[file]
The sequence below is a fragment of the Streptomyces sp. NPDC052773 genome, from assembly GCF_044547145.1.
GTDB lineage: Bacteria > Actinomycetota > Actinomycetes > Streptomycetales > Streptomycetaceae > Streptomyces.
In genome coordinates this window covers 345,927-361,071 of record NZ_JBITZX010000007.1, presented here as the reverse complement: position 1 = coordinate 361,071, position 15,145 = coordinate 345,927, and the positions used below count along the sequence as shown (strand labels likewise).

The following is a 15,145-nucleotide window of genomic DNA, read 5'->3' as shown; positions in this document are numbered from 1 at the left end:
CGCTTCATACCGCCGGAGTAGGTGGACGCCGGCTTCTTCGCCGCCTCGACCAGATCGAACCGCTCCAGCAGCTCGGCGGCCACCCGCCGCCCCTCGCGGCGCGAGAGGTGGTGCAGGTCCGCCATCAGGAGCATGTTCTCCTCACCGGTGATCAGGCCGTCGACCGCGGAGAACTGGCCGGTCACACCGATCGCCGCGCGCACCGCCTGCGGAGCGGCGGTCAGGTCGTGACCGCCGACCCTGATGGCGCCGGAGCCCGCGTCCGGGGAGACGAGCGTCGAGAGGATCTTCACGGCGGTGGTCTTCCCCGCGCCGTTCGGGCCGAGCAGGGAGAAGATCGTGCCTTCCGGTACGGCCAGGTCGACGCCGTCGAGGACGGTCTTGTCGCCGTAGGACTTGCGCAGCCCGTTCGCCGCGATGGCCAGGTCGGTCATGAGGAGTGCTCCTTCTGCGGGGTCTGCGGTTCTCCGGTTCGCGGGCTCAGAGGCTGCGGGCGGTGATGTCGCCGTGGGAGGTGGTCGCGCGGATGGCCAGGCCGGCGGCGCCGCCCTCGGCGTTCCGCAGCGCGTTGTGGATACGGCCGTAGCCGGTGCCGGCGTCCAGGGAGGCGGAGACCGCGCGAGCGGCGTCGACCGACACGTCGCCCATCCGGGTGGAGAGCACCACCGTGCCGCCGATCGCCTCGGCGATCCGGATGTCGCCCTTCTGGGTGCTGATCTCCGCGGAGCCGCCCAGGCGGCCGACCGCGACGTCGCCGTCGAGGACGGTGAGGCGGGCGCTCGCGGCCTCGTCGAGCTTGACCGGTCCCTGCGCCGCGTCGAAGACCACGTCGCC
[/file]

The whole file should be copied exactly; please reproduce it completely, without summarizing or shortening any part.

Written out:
The sequence below is a fragment of the Streptomyces sp. NPDC052773 genome, from assembly GCF_044547145.1.
GTDB lineage: Bacteria > Actinomycetota > Actinomycetes > Streptomycetales > Streptomycetaceae > Streptomyces.
In genome coordinates this window covers 345,927-361,071 of record NZ_JBITZX010000007.1, presented here as the reverse complement: position 1 = coordinate 361,071, position 15,145 = coordinate 345,927, and the positions used below count along the sequence as shown (strand labels likewise).

The following is a 15,145-nucleotide window of genomic DNA, read 5'->3' as shown; positions in this document are numbered from 1 at the left end:
CGCTTCATACCGCCGGAGTAGGTGGACGCCGGCTTCTTCGCCGCCTCGACCAGATCGAACCGCTCCAGCAGCTCGGCGGCCACCCGCCGCCCCTCGCGGCGCGAGAGGTGGTGCAGGTCCGCCATCAGGAGCATGTTCTCCTCACCGGTGATCAGGCCGTCGACCGCGGAGAACTGGCCGGTCACACCGATCGCCGCGCGCACCGCCTGCGGAGCGGCGGTCAGGTCGTGACCGCCGACCCTGATGGCGCCGGAGCCCGCGTCCGGGGAGACGAGCGTCGAGAGGATCTTCACGGCGGTGGTCTTCCCCGCGCCGTTCGGGCCGAGCAGGGAGAAGATCGTGCCTTCCGGTACGGCCAGGTCGACGCCGTCGAGGACGGTCTTGTCGCCGTAGGACTTGCGCAGCCCGTTCGCCGCGATGGCCAGGTCGGTCATGAGGAGTGCTCCTTCTGCGGGGTCTGCGGTTCTCCGGTTCGCGGGCTCAGAGGCTGCGGGCGGTGATGTCGCCGTGGGAGGTGGTCGCGCGGATGGCCAGGCCGGCGGCGCCGCCCTCGGCGTTCCGCAGCGCGTTGTGGATACGGCCGTAGCCGGTGCCGGCGTCCAGGGAGGCGGAGACCGCGCGAGCGGCGTCGACCGACACGTCGCCCATCCGGGTGGAGAGCACCACCGTGCCGCCGATCGCCTCGGCGATCCGGATGTCGCCCTTCTGGGTGCTGATCTCCGCGGAGCCGCCCAGGCGGCCGACCGCGACGTCGCCGTCGAGGACGGTGAGGCGGGCGCTCGCGGCCTCGTCGAGCTTGACCGGTCCCTGCGCCGCGTCGAAGACCACGTCGCC